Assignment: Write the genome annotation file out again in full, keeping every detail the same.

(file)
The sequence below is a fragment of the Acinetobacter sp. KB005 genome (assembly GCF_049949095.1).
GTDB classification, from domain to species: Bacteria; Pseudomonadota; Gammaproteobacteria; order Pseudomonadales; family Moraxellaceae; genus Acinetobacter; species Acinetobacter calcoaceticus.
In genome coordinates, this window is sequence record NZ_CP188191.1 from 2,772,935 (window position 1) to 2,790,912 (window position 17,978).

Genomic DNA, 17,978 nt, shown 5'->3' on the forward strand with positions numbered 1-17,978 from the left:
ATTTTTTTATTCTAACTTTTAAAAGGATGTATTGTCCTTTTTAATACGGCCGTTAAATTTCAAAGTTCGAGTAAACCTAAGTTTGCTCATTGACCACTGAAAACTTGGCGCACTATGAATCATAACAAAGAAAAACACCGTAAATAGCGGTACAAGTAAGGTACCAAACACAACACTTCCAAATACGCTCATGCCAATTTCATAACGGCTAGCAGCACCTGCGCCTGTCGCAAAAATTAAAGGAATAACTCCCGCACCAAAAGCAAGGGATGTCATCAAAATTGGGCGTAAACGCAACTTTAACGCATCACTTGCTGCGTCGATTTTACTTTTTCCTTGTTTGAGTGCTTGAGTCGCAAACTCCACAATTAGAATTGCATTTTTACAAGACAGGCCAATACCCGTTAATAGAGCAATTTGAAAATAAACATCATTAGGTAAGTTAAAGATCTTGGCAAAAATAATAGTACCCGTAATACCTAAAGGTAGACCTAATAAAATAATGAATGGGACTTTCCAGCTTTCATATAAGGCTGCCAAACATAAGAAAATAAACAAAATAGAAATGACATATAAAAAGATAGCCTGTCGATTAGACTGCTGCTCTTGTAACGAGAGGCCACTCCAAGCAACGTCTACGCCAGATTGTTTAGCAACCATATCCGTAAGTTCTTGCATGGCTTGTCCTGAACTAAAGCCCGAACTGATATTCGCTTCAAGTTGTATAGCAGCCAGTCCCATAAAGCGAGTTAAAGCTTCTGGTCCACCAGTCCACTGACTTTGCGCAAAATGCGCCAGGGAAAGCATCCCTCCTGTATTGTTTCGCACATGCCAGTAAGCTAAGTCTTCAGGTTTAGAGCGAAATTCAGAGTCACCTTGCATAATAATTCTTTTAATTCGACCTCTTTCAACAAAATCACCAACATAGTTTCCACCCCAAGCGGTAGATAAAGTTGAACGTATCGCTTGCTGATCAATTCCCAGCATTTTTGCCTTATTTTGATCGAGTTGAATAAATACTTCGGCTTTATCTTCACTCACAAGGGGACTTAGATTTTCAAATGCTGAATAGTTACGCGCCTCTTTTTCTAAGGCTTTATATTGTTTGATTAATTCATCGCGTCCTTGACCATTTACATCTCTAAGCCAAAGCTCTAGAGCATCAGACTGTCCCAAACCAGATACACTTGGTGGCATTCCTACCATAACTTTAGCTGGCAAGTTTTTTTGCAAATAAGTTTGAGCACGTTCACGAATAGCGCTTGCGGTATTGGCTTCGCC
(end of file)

The sequence below is a fragment of the Acinetobacter sp. KB005 genome (assembly GCF_049949095.1).
GTDB classification, from domain to species: Bacteria; Pseudomonadota; Gammaproteobacteria; order Pseudomonadales; family Moraxellaceae; genus Acinetobacter; species Acinetobacter calcoaceticus.
In genome coordinates, this window is sequence record NZ_CP188191.1 from 2,772,935 (window position 1) to 2,790,912 (window position 17,978).

Genomic DNA, 17,978 nt, shown 5'->3' on the forward strand with positions numbered 1-17,978 from the left:
ATTTTTTTATTCTAACTTTTAAAAGGATGTATTGTCCTTTTTAATACGGCCGTTAAATTTCAAAGTTCGAGTAAACCTAAGTTTGCTCATTGACCACTGAAAACTTGGCGCACTATGAATCATAACAAAGAAAAACACCGTAAATAGCGGTACAAGTAAGGTACCAAACACAACACTTCCAAATACGCTCATGCCAATTTCATAACGGCTAGCAGCACCTGCGCCTGTCGCAAAAATTAAAGGAATAACTCCCGCACCAAAAGCAAGGGATGTCATCAAAATTGGGCGTAAACGCAACTTTAACGCATCACTTGCTGCGTCGATTTTACTTTTTCCTTGTTTGAGTGCTTGAGTCGCAAACTCCACAATTAGAATTGCATTTTTACAAGACAGGCCAATACCCGTTAATAGAGCAATTTGAAAATAAACATCATTAGGTAAGTTAAAGATCTTGGCAAAAATAATAGTACCCGTAATACCTAAAGGTAGACCTAATAAAATAATGAATGGGACTTTCCAGCTTTCATATAAGGCTGCCAAACATAAGAAAATAAACAAAATAGAAATGACATATAAAAAGATAGCCTGTCGATTAGACTGCTGCTCTTGTAACGAGAGGCCACTCCAAGCAACGTCTACGCCAGATTGTTTAGCAACCATATCCGTAAGTTCTTGCATGGCTTGTCCTGAACTAAAGCCCGAACTGATATTCGCTTCAAGTTGTATAGCAGCCAGTCCCATAAAGCGAGTTAAAGCTTCTGGTCCACCAGTCCACTGACTTTGCGCAAAATGCGCCAGGGAAAGCATCCCTCCTGTATTGTTTCGCACATGCCAGTAAGCTAAGTCTTCAGGTTTAGAGCGAAATTCAGAGTCACCTTGCATAATAATTCTTTTAATTCGACCTCTTTCAACAAAATCACCAACATAGTTTCCACCCCAAGCGGTAGATAAAGTTGAACGTATCGCTTGCTGATCAATTCCCAGCATTTTTGCCTTATTTTGATCGAGTTGAATAAATACTTCGGCTTTATCTTCACTCACAAGGGGACTTAGATTTTCAAATGCTGAATAGTTACGCGCCTCTTTTTCTAAGGCTTTATATTGTTTGATTAATTCATCGCGTCCTTGACCATTTACATCTCTAAGCCAAAGCTCTAGAGCATCAGACTGTCCCAAACCAGATACACTTGGTGGCATTCCTACCATAACTTTAGCTGGCAAGTTTTTTTGCAAATAAGTTTGAGCACGTTCACGAATAGCGCTTGCGGTATTGGCTTCGCC